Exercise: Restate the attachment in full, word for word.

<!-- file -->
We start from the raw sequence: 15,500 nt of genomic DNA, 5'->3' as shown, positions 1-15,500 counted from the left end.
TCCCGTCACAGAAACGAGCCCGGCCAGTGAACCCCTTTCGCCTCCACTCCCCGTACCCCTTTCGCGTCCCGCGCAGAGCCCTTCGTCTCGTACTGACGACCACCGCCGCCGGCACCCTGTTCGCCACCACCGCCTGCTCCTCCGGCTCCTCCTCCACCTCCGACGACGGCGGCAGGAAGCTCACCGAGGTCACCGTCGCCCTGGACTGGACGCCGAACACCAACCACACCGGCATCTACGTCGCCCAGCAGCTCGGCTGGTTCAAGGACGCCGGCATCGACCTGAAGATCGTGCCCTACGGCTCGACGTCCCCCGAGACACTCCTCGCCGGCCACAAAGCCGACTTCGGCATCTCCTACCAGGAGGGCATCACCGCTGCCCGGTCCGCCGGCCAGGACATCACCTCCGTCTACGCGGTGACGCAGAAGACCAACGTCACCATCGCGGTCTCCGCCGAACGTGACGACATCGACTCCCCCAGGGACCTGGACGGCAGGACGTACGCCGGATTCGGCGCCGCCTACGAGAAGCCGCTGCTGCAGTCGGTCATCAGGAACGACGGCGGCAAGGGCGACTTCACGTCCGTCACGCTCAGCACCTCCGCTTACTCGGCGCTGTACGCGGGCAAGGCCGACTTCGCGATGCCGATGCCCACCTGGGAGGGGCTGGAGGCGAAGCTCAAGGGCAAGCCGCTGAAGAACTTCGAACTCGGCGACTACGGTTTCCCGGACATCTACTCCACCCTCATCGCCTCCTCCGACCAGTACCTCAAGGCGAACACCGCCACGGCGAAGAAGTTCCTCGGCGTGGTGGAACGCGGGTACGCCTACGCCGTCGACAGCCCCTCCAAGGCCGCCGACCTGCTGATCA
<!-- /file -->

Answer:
We start from the raw sequence: 15,500 nt of genomic DNA, 5'->3' as shown, positions 1-15,500 counted from the left end.
TCCCGTCACAGAAACGAGCCCGGCCAGTGAACCCCTTTCGCCTCCACTCCCCGTACCCCTTTCGCGTCCCGCGCAGAGCCCTTCGTCTCGTACTGACGACCACCGCCGCCGGCACCCTGTTCGCCACCACCGCCTGCTCCTCCGGCTCCTCCTCCACCTCCGACGACGGCGGCAGGAAGCTCACCGAGGTCACCGTCGCCCTGGACTGGACGCCGAACACCAACCACACCGGCATCTACGTCGCCCAGCAGCTCGGCTGGTTCAAGGACGCCGGCATCGACCTGAAGATCGTGCCCTACGGCTCGACGTCCCCCGAGACACTCCTCGCCGGCCACAAAGCCGACTTCGGCATCTCCTACCAGGAGGGCATCACCGCTGCCCGGTCCGCCGGCCAGGACATCACCTCCGTCTACGCGGTGACGCAGAAGACCAACGTCACCATCGCGGTCTCCGCCGAACGTGACGACATCGACTCCCCCAGGGACCTGGACGGCAGGACGTACGCCGGATTCGGCGCCGCCTACGAGAAGCCGCTGCTGCAGTCGGTCATCAGGAACGACGGCGGCAAGGGCGACTTCACGTCCGTCACGCTCAGCACCTCCGCTTACTCGGCGCTGTACGCGGGCAAGGCCGACTTCGCGATGCCGATGCCCACCTGGGAGGGGCTGGAGGCGAAGCTCAAGGGCAAGCCGCTGAAGAACTTCGAACTCGGCGACTACGGTTTCCCGGACATCTACTCCACCCTCATCGCCTCCTCCGACCAGTACCTCAAGGCGAACACCGCCACGGCGAAGAAGTTCCTCGGCGTGGTGGAACGCGGGTACGCCTACGCCGTCGACAGCCCCTCCAAGGCCGCCGACCTGCTGATCA